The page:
You are probably anxious to know what father has done. He has now fenced in about 50 acres & rails enough split to fence 40 more. He has as much as 30 acres plowed, planted & sowed to corn, oats, & potatoes, and his crops all look very well. He is now at work hoeing his corn. House, when finished, will be very comfortable. Has nearly siding enough to close it which he designed to put on as soon as he gets through with his corn. The Old Man works like an old soldier & has got on well. Mancel is very near as tall as I am & as stout as two of me. The others of the family are all well.

When I commenced this great sheet, I designed to have given Caleb a short touch of it, but I have so much to say that I will make it all in the family & tell him just answer it with you.

With regard to my business here, I am somewhat disappointed as neither the canal or railroad have yet been commenced and probably will not this season. The survey of the public lands is also stopped for the present. Thus all my projects are done up. I was just on the point of starting for the south part of the state a few days since when the county surveyor offered me a job of draughting which will probably occupy me for 4 or 5 weeks. If there is any quantity of job surveying to be done so that I am in no want of business & if I have my health, I can do better here at it than on the canal (Chenango). This canal will be commenced another year without doubt, which will then afford me business. In the meantime, I shall perhaps grow a little fat. You will probably want to hear from all who came from Rome so I will give them a going over.

An 1835 Map of Chicago showing the Chicago River from its mouth on Lake Michigan to Wolf Point.

First, Asahel. ³ He is now living on a lot 2 miles out of Chicago. He will probably not be able to obtain this as it will probably sell high. He has made no more improvement than to build a small log house & barn & a small garden. If he does not obtain it, he will move into town where he has a house on a canal lot. He has another village lot worth $500 today. He has a claim about 20 miles from Chicago. He has just returned from planting & fencing a spot on it so as to save the claim. He did not like the place father had selected for him which was better than his own. The man who now claims it can take $500 for his claim at any moment. I think Asahel would have done best to have taken it but cannot say what the result will be. He says he is not a going to work … and all well and well pleased with the country. Wilcox and family are well. Fluskey is well & his business good. Thomas Wright is now sitting by the table reading poetry while I scratch for you. His health is good & his prospects very fair. William Hubbard is in a good location & is doing a fair business, and as he becomes known, his business will increase. I have not seen any of Mr. Hauser’s family except Elira who has got a boy nearly as large as her husband. Mary & husband are well. Chester & wife are well. ____ to Isiah Hills, that notwithstanding his predictions Chester House has his land paid for and is because Judith scolds so much or not, I do not know.I have not seen her but have no more doubt that she can scold than that she is alive.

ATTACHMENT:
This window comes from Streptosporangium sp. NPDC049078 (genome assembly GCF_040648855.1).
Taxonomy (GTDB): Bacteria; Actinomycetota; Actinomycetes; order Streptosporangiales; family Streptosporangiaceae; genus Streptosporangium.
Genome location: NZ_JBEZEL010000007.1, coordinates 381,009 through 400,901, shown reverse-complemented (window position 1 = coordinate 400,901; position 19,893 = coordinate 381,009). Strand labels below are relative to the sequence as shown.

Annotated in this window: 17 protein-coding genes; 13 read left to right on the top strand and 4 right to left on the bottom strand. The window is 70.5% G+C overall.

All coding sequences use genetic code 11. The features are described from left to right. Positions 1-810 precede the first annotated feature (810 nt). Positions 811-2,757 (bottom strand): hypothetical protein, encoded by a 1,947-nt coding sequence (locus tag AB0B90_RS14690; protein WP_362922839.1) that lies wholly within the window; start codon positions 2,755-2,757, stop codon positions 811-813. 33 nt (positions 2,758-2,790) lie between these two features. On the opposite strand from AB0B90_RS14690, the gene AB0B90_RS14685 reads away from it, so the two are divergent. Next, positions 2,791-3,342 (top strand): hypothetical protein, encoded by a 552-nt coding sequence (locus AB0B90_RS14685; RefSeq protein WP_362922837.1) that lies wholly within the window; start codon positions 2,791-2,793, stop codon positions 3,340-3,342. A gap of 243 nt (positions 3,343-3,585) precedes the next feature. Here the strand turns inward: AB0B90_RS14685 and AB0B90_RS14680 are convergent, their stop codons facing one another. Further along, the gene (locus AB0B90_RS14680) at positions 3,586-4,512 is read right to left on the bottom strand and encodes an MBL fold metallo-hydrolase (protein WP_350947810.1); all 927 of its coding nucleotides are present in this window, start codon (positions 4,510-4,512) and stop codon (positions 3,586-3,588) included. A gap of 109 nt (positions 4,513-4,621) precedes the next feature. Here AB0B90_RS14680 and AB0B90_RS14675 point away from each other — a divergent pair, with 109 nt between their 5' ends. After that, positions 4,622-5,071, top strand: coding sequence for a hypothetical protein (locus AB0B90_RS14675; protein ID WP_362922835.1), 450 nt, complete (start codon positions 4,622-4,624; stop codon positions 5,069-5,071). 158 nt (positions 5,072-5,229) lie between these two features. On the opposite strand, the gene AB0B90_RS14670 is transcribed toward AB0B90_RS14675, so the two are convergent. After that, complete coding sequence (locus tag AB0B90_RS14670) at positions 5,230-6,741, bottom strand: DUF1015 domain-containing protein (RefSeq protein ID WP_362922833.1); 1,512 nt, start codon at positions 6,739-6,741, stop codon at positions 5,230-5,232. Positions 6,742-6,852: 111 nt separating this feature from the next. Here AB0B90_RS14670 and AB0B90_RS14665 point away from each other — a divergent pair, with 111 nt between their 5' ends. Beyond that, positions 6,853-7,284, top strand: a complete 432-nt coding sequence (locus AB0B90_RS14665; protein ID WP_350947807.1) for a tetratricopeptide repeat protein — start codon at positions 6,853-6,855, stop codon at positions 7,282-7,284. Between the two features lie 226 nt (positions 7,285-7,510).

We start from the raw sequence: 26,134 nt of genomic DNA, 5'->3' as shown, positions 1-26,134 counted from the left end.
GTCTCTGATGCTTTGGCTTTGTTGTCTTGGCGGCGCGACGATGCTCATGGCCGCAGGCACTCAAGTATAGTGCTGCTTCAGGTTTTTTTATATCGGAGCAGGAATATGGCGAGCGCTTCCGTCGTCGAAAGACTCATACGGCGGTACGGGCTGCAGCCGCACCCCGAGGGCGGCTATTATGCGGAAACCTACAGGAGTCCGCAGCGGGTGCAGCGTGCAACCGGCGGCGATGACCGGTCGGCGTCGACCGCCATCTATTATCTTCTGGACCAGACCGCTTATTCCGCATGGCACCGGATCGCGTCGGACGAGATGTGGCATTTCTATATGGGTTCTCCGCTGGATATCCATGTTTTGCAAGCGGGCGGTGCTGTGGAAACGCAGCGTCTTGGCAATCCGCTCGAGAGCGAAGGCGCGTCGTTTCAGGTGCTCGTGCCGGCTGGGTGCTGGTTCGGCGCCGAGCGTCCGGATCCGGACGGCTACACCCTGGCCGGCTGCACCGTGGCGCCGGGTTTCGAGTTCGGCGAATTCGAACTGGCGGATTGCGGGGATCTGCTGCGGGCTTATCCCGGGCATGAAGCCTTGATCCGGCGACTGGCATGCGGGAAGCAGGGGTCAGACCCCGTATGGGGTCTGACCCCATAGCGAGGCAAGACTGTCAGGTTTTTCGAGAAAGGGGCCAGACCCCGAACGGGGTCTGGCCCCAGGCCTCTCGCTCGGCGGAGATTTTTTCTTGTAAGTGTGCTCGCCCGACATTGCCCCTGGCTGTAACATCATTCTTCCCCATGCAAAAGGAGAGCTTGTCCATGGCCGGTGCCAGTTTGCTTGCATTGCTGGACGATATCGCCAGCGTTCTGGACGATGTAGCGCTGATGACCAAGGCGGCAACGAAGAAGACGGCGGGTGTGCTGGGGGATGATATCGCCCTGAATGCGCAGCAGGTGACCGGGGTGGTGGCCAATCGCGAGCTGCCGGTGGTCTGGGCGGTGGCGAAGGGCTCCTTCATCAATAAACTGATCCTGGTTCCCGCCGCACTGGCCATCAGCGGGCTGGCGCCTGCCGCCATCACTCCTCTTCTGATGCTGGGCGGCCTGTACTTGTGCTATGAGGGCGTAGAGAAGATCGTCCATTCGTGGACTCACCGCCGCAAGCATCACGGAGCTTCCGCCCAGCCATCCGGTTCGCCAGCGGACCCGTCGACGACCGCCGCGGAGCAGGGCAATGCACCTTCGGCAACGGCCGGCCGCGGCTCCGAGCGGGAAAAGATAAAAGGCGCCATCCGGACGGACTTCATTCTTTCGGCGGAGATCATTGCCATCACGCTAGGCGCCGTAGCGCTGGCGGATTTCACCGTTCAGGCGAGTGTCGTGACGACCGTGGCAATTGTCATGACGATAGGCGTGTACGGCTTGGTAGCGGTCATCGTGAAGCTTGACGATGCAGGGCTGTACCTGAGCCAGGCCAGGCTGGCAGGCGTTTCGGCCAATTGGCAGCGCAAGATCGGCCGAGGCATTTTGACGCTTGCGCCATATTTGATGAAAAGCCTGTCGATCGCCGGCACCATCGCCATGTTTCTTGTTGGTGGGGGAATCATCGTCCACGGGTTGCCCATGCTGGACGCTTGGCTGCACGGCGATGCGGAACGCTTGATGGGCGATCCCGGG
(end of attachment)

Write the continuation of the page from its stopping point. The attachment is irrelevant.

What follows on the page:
The base changes of cal____, which formed the gossip of the neighborhood where my friends once resided, are hardly deserving of notice. I would only say that upon my arrival here, I found my friends in the full & unrestrained enjoyment and confidence of the most respected & virtuous portion of this community. I received a letter from ____ Auger this morning. He said John had gone to Kentucky and that Gilbert was expecting soon to follow him. I was in hopes that my business would have been such that I could have offered sufficient inducements for him to come here, but as it is I could not consistently. When you write, let me know where John is. Tell friend Caleb I hope his brewing will prove a good business. But he must be careful not to let the malt lie too long before using as it is apt to make dull beer.

Friend Esther [Farquharson]. When I began I resolved to dedicate a part of this letter to you, but before I was aware, I had proceeded to far to give you a friendly share and so resolved to make it a family concern.


¹ “Old Cuff” and “Blackee” were common 19th century derogatory terms for the Negro cook Talcott encountered aboard the ship on Lake Michigan. “Old Cuff” — a “woolly-headed and flat-nosed descendant of Ham” — was a ship’s cook and cabin boy popularized in a short story by Nathaniel Ames published in 1835.

² The Hubbard & Company brick warehouse referenced in this letter is undoubtedly the storehouse critics loved to call “Hubbard’s Folly.” It was built in 1834 at the SW corner of Water and LaSalle streets by Gurdon Saltonstall Hubbard and his cousin, Henry George Hubbard.

³ I believe Talcott is referring to Asahel Newell (1784-1867), the husband of Elizabeth (Betsy) Bushnell (1779-1845). The Newell’s emigrated from Rome, Oneida County, New York, to Illinois  in the 1830’s.